Working capital turnover: understanding how it works


To crush competitors, win clients, and secure a top market share in today’s highly challenging business environment can prove challenging. However, succeeding is every company’s goal, and the best way to measure this success is by counting your profits. This is where working capital turnover ratio is important.

So, how can you know if your business is making a healthy profit? By checking its working capital turnover, of course! 

Read more of this article to have a better understanding of how working capital turnover works.

What is working capital turnover?

Companies use the working capital turnover ratio to measure their success in terms of profits, sales, and overall growth. ‘Net sales to working capital’ is another name for the same concept. 

Working capital turnover unites two core business tools: a company’s working capital and profit turnover rate. You can use these two concepts to determine your firm’s working capital turnover ratio and understand the company’s sales performance. Moreover, calculating working capital turnover can help a company understand its sales efficiency and ability to sell a product or service.

Calculating an accurate working capital turnover ratio demands strict monitoring of all business operations. You must monitor how your company is generating sales and how much profit each sale provides while using the company's current assets.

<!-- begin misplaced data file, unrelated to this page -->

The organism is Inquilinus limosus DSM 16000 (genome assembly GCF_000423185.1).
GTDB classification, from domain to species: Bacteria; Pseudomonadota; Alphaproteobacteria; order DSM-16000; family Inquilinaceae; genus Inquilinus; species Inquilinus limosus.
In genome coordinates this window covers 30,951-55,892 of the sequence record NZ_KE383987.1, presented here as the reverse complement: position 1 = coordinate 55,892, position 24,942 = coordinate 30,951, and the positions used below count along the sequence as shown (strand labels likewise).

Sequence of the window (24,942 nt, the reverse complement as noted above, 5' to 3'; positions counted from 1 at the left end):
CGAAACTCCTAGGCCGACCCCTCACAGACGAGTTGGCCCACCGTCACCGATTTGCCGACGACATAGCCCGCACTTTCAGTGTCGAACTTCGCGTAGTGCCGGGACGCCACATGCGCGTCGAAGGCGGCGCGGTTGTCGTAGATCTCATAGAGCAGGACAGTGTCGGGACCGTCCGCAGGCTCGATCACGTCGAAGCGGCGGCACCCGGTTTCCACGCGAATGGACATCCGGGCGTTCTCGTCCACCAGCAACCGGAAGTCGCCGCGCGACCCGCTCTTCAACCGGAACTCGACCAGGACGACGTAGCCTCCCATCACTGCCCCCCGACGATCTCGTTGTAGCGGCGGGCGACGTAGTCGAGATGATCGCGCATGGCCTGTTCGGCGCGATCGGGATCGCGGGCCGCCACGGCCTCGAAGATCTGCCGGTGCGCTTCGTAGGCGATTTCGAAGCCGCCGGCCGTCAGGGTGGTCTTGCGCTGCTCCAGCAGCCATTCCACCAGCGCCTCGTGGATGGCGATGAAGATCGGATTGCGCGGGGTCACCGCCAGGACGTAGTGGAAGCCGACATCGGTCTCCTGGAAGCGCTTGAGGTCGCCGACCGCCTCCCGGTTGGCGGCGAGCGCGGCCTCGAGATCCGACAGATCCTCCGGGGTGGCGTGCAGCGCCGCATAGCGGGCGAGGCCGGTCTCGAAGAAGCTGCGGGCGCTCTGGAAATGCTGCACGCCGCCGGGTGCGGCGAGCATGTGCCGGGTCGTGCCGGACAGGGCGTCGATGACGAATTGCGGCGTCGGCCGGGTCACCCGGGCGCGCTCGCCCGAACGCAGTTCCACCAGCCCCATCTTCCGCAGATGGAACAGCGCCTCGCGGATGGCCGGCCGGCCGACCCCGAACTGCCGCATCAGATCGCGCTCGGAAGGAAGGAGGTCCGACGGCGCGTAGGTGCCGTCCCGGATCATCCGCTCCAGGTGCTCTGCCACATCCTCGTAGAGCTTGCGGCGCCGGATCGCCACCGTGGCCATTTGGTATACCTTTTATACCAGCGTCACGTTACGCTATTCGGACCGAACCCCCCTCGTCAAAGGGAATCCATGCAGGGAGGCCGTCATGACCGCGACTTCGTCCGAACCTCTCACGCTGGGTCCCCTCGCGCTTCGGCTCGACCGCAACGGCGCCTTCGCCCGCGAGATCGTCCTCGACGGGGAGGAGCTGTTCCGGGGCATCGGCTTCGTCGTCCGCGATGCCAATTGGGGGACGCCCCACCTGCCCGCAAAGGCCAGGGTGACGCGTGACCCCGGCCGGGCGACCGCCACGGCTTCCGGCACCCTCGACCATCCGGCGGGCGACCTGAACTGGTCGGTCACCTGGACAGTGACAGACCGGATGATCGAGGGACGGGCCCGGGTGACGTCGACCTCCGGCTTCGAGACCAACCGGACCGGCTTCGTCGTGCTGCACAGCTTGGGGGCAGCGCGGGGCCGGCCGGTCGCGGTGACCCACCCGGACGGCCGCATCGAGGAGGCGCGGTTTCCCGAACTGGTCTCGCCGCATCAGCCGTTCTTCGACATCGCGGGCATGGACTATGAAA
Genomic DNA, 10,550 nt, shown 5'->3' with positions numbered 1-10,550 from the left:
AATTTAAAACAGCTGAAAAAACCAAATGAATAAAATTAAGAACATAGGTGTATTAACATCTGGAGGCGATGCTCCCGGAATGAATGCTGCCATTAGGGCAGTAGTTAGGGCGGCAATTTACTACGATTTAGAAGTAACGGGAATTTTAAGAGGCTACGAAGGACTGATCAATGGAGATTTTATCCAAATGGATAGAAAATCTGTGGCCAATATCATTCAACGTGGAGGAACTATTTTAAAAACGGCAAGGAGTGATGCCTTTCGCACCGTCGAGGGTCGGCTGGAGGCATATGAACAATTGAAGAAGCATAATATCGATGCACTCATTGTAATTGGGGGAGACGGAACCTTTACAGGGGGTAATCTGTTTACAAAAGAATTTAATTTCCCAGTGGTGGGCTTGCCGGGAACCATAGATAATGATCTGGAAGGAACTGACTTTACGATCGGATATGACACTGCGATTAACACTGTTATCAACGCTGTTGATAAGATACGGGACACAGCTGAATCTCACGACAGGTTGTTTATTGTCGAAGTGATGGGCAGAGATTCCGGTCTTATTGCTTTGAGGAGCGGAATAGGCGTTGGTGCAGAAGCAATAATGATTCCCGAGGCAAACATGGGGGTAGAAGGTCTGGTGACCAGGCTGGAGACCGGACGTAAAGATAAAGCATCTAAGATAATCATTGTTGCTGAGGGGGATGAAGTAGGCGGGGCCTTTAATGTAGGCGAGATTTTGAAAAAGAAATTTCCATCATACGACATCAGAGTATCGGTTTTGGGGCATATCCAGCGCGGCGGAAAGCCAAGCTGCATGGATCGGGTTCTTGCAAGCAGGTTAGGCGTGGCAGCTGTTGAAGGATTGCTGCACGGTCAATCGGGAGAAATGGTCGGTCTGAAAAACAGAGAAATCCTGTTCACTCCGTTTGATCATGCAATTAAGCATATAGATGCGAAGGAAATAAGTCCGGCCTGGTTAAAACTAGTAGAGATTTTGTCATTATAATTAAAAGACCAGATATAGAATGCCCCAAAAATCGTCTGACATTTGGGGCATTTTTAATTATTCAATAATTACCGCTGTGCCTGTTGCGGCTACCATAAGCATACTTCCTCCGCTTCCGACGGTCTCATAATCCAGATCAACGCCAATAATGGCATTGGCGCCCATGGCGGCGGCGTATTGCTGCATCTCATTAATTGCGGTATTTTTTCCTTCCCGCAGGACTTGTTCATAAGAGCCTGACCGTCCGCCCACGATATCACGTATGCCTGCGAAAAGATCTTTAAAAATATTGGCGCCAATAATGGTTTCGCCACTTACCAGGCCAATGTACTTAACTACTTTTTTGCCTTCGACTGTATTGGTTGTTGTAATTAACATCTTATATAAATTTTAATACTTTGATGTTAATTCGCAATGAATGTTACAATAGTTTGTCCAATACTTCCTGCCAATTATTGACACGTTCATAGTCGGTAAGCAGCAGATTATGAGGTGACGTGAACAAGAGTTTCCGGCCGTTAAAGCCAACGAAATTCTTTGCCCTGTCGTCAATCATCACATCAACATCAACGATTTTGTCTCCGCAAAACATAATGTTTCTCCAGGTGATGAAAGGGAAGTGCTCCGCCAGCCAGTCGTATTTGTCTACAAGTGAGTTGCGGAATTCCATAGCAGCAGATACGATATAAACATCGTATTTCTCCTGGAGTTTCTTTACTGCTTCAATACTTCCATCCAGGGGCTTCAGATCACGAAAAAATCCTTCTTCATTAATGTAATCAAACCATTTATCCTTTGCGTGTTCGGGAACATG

What is working capital?

A company’s working capital is the net capital or financial liquidity maintained by a firm. It is a key indicator of the company’s financial well-being for the near future.

A firm can find its net working capital by measuring the monetary difference between its current short-term assets and current liabilities.

How do you calculate average working capital?

You can calculate the average working capital by measuring the difference between a company's average assets and average liabilities.

The average working capital helps provide key insight into your firm's average return on investment. However, the average working capital ratio may be unnaturally skewed if you include outlier values when calculating the average.

Hence, consider ignoring outlier asset and liability values when calculating the average working capital. This will yield a more realistic final average ratio.

How is working capital turnover different from working capital ratio?

The working capital ratio tells us about the company’s asset liquidity and its ability to pay for liabilities, including taxes. 

On the other hand, working capital turnover ratio talks about a company’s net sales per working capital unit or dollar. You can use it to understand how much money (profit) you’re gaining per dollar spent from your working capital. 

Hence, working capital turnover is a measure of efficiency, whereas the working capital ratio is a measure of asset management. 

Moreover, working capital turnover ratios indicate if your company needs additional capital investment and by how much it needs. 

An unreasonably high working capital ratio is a great way to understand how much additional capital to invest. 

How do you calculate working capital turnover?

working capital turnover ratio = Net sales / working capital 

To find the average working capital turnover ratio, use the average working capital value. Find this by combining the working capital from the beginning of the decided short-term period with the working capital from the period’s end, And then by dividing the sum of both by 2. 

Before calculating the net sales, it is important to determine the total revenue, cost of sales returns, allowances, and any discounts offered within the designated period.